In less than three months from now, I’m going to Sicily to celebrate my 40th birthday.
It’s a little wild – not just that I’m actually turning 40 – but how the idea for this trip finally came together. I’d gone back and forth and back and forth about what I wanted to do to celebrate my big OVER THE HILL: throw a huge party for everyone I’ve ever met, be alone with my husband, take a road trip with just a couple friends, do nothing…
And finally I settled on Sicily. Why, you ask?
I’ve already been there, true. But… well…
I love it! 😀
And, of all the friends I wanted to be with on my 40th birthday, one just happens to live (fairly) close to there…
So the whole idea began as a “small trip to Europe wherein I will get closer to Kim and she’ll come meet me because HOW CAN SHE NOT IT’S MY FREAKIN’ 40TH BIRTHDAY”. Perhaps Croatia, perhaps Sardinia, perhaps Mallorca… All places I’ve always wanted to go, and where the Mediterranean weather is just divine in June.
But then I discovered cheap flights to Sicily.
And this house for rent:
In the perfect seaside town, no more than 45 minutes from every place left on my Sicily “must-explore” list.
With breathtaking views of the ocean.
And a swimming pool.
And then before I knew it, it just happened…
I bought the cheap tickets, I booked and paid for the villa, and I issued invitations to a select group of special friends from different chapters of my life to join me there for a week.
Leave the gun and take the cannoli, because Lisa’s 40th Sicilian Extravaganza was on!
But then literally days later (like, maybe 2 days? 3?), something else happened…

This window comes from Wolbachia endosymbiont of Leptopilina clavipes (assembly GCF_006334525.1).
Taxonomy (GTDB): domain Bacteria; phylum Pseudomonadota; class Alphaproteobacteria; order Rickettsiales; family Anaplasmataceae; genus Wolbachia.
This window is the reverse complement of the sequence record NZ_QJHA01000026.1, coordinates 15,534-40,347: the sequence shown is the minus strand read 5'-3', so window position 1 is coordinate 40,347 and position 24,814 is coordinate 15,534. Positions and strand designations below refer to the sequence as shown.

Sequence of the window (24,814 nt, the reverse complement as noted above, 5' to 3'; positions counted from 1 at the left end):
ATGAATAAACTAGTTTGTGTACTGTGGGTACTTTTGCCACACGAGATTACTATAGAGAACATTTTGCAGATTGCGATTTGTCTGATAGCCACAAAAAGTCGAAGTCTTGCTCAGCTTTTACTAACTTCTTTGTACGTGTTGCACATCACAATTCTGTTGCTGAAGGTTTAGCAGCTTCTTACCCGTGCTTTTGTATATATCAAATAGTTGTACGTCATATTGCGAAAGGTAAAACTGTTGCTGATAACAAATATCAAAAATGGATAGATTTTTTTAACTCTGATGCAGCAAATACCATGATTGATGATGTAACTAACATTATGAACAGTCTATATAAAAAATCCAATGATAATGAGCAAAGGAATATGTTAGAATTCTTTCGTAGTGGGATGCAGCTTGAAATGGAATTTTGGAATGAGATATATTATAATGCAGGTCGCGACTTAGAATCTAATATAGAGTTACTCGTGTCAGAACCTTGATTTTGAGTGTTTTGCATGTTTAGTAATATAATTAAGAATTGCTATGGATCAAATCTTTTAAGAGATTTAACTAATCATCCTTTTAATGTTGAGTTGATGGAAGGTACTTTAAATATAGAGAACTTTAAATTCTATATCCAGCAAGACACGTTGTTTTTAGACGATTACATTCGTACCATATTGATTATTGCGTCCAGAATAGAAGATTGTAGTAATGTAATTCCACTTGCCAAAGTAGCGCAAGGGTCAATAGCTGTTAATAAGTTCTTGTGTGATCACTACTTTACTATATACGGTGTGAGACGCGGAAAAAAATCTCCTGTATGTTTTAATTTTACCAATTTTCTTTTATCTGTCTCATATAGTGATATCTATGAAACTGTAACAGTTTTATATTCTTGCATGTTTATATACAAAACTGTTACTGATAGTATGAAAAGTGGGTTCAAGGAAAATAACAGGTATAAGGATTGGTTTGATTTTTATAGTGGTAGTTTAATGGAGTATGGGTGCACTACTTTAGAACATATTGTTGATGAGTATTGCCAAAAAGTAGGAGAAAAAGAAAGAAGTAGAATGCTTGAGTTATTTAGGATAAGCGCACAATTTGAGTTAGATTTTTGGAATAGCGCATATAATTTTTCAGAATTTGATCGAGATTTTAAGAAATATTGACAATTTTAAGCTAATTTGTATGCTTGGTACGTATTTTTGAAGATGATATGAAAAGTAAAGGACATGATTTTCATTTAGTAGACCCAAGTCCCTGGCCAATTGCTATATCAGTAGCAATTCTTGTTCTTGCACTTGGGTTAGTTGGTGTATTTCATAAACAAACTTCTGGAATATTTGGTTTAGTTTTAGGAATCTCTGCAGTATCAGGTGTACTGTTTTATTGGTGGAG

Before I even got a chance to tell him what I had done.
For a second, my heart sank. I was so excited to tell him I was going to be spending my 40th birthday in Sicily; that I’d chosen to usher in the second half of my life paying homage to my roots; to ensure him at the end of his life that his blood was thick and his legacy would live on long, long after he was gone.
“Look at me, Grandpa! I’m in your beautiful, crumbling, homeland; it might look like it’s on its last legs and you may feel like you are, too, but none of this will ever, ever be gone!”
But now he’ll never know.
I was really heartbroken at first. But now that a little time has passed, I couldn’t be happier this trip is timed the way it is. Because there’s no better way for my family to heal from the loss of a figurehead so prominent as my grandfather than by knitting ourselves closer to where we came from. And I’m going to do that for us.
As a born historian and genealogist (okay, okay – NERD), I’ve always known roughly where in Sicily our closest relatives came from (we still have family that we visit, after all). But there are also many threads of our history I’ve only known from my grandparents’ recollections (or from those of other family members in their generation). And now that they’re all gone, Mom, Sarah, and I are gonna have to do all the work to nurture our family tree.